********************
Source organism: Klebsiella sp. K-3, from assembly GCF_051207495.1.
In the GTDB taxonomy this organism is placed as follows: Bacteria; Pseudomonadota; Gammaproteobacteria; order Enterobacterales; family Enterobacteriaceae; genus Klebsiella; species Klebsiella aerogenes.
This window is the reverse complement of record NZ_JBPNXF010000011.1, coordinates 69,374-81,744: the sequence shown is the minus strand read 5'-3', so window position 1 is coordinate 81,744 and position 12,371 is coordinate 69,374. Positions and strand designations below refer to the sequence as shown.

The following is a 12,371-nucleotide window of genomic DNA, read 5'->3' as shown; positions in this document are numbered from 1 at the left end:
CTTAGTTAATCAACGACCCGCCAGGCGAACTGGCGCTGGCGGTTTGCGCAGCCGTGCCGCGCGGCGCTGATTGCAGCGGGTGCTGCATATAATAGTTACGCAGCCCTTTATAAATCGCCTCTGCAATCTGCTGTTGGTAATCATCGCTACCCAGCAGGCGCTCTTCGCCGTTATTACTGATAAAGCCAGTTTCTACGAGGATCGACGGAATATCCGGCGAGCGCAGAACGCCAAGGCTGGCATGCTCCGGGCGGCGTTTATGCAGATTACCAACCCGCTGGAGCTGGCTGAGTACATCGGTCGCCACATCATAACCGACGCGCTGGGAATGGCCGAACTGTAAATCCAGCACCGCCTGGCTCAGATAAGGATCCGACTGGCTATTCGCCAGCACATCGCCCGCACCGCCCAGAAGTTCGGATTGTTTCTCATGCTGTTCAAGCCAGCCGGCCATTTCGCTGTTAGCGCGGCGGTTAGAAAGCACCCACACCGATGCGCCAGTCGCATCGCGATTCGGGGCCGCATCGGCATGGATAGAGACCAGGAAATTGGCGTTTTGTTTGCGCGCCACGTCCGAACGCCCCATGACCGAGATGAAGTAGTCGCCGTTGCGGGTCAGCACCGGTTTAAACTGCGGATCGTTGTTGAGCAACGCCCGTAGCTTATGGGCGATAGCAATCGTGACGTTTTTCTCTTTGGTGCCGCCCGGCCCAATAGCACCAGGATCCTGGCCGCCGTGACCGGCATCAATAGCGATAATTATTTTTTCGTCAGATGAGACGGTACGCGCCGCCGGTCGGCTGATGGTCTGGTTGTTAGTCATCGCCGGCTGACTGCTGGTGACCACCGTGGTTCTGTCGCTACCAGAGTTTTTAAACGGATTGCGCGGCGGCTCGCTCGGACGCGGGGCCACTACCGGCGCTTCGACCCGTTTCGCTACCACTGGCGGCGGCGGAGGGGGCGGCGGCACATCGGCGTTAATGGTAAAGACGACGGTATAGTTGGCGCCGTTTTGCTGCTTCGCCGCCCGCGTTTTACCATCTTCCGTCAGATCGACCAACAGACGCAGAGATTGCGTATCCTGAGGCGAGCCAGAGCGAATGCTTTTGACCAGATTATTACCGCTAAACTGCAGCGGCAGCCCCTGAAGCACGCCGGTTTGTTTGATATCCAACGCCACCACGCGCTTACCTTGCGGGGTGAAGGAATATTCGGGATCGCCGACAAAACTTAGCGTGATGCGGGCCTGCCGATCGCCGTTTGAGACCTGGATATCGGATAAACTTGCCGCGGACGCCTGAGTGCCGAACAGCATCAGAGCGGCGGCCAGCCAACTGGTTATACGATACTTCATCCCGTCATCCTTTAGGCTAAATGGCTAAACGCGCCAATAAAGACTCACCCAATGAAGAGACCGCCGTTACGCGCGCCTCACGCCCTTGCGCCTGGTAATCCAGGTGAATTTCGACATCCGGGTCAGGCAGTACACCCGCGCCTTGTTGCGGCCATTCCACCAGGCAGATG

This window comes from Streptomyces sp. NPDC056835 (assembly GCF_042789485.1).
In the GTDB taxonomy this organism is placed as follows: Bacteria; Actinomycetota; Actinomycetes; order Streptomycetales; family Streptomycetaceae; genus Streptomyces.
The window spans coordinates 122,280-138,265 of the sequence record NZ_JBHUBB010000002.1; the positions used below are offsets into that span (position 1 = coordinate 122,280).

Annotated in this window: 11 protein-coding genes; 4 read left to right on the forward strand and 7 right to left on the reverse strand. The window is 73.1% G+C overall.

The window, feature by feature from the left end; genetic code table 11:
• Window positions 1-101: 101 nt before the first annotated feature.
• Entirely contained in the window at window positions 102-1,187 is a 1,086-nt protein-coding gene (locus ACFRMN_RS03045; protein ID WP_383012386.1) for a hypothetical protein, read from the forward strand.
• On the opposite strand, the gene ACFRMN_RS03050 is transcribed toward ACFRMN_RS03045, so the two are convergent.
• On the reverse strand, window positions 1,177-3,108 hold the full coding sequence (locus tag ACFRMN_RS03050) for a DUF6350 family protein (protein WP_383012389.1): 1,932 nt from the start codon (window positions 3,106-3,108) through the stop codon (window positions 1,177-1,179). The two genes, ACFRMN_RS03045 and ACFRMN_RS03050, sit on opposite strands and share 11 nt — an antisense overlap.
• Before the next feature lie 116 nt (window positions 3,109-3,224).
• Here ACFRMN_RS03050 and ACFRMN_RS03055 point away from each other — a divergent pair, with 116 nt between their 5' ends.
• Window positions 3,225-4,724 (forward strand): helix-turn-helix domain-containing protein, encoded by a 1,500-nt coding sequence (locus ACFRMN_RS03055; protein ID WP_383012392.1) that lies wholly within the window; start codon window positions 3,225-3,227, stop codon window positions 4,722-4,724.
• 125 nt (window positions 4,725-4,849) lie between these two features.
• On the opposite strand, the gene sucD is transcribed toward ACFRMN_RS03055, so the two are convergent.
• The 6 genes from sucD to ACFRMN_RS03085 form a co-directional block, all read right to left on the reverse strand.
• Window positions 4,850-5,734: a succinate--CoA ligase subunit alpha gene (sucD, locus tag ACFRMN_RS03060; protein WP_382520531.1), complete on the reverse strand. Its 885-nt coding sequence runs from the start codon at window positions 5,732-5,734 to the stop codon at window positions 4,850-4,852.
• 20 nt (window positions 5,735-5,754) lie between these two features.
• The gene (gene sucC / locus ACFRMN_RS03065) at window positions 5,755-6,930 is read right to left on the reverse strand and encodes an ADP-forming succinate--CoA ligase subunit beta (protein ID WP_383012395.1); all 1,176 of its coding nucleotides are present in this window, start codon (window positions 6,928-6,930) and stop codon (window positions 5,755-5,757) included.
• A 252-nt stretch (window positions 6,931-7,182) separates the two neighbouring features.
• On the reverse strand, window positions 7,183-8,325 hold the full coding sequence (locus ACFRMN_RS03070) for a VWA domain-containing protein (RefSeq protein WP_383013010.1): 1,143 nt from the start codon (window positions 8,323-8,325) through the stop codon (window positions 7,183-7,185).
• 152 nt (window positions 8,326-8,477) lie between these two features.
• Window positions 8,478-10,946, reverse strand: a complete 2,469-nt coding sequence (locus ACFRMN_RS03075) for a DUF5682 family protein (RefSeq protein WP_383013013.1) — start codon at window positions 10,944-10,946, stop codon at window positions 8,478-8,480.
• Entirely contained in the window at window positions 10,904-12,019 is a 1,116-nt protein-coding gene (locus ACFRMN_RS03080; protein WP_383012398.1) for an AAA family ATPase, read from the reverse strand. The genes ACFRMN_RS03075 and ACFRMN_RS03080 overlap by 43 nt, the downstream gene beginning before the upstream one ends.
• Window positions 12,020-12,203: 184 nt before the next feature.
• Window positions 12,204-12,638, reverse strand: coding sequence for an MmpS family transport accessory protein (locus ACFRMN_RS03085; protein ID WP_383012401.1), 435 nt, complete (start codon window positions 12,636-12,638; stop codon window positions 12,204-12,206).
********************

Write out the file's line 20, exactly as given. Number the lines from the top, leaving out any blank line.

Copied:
• The 6 genes from sucD to ACFRMN_RS03085 form a co-directional block, all read right to left on the reverse strand.